Now, with her still standing safely away you show her how to approach the horse and where the ‘safe place’ is to stand. That is, you walk quietly and non-aggressively towards his left side. If he seems unsure you stop and let him sniff your hand before carefully raising the crosstie and ducking underneath. You would never try to pat his face, unless you knew the horse well and knew he liked having his face patted—which most horses don’t, any more than you would. Then you proceed to his left shoulder and quietly place your right hand on it, up near the withers.
You explain that you do this because the shoulder is not considered personal space. In human interactions, doctors, for example, if not familiar with you, will often place a hand on your shoulder first before beginning an exam. Your hand is also not personal space since you use it to explore anything unusual. A horse uses his muzzle in the same way, which is why you approach him there first.
Now you invite the student to come and stand with you. And again, you protect her by keeping your body slightly between hers and the horse. Then you step back to make room for her and ask her to step close enough to the horse so that she can pat him on the shoulder, but not to touch him yet. This is because the beginner’s body doesn’t want to get really into the horse’s space, so her tendency is to stand a little too far away and then lean forward to reach him. This of course puts her out of balance which is scary in its own way.
The solution to this is to have her step into his space, and then step back. That way her body learns that there is an easy escape. After she does this a couple of times and seems comfortable, that is, she is standing close with her feet, not just her hand, you have her put her hand on his shoulder and stroke him gently. At this point it is handy if the horse you use has an ‘itchy spot’ of the sort that causes him to make funny faces to indicate his pleasure in having that place scratched. This makes a great connection with the beginner—this big scary animal is really kind of cute and silly!
The last part of this introduction consists of ‘hand grooming,’ which is actually an introduction to moving around the horse. You demonstrate with your hand how you would follow the grain of the horse’s hair when you brush him, and you explain that some areas are more sensitive than others. Then, staying close and guiding her, you have her ‘groom ‘ his left shoulder and neck, explaining that his ears and head are ‘personal space’ that you will work with later. For this section, she keeps her right hand on the withers and brushes with her left so that she is facing his head. Then, back at the withers, she faces his tail and grooms his barrel and quarters with her right hand—in this case the flanks are personal space.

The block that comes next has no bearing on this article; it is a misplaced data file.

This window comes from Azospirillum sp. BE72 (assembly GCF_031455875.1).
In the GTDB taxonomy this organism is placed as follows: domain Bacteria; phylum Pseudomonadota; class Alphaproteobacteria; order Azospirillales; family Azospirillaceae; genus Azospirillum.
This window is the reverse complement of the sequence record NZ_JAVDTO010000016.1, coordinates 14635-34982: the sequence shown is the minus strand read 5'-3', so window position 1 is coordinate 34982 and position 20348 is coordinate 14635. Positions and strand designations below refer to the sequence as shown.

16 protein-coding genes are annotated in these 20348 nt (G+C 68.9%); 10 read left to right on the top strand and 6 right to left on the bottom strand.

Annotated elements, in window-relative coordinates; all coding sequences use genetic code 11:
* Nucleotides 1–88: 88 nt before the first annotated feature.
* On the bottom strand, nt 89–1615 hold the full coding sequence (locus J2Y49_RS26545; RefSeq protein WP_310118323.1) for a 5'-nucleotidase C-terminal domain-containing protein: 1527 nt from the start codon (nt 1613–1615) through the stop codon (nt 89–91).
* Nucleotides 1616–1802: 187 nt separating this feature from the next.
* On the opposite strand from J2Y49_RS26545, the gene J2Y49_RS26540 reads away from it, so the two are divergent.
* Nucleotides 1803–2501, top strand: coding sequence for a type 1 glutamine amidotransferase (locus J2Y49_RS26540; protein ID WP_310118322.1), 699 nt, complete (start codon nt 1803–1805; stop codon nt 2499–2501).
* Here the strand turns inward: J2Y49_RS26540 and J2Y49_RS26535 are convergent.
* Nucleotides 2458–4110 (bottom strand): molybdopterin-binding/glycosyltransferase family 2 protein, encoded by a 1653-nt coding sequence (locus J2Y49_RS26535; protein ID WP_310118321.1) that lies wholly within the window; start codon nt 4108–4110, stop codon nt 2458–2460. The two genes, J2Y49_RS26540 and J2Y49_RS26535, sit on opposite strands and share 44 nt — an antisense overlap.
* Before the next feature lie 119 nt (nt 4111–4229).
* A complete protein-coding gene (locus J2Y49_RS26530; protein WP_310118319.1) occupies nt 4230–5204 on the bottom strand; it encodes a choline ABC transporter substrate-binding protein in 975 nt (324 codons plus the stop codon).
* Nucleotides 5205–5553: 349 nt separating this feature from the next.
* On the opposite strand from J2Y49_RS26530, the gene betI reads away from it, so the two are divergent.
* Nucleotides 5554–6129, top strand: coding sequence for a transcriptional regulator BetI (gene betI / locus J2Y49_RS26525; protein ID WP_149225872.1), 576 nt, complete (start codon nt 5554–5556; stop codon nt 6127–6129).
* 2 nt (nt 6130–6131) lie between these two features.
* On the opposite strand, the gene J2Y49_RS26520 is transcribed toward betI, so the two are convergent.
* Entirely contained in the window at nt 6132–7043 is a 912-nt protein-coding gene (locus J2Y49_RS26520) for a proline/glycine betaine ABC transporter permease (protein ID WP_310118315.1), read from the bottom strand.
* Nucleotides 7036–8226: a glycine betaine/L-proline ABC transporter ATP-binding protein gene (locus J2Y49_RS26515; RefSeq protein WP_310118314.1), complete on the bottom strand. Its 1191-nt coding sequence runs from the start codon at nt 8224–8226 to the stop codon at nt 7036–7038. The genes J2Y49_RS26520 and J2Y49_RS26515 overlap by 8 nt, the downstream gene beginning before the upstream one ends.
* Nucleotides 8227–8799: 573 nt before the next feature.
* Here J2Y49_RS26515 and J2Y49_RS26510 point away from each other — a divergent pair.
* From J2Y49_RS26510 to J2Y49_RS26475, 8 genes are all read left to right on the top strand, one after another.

The reason for this positioning is that if the horse is uncomfortable he might try and nip with his head, or cow kick with a hind leg. If she is facing the part she is near, she can with luck avoid the danger. Not that the horse she is using will do this, of course, but it’s best to develop safe habits from day one.
Having finished the left side, you show her how to walk around the horse’s head and lift the cross ties in such a way that she doesn’t pull on his head. Then she walks to his right shoulder, faces forward and repeats, now using the right hand on his front end and the left on his rear end.
And that’s the end of the groundwork section of the lesson. I generally leave walking around the hindquarters to another lesson, because most people find that quite scary, and it’s very important to learn how to do it safely. In any case, at the end of this ground work the student should feel reasonably comfortable standing close and working with the horse with you nearby.
In Part 5, we begin to teach the rider to be comfortable on the horse.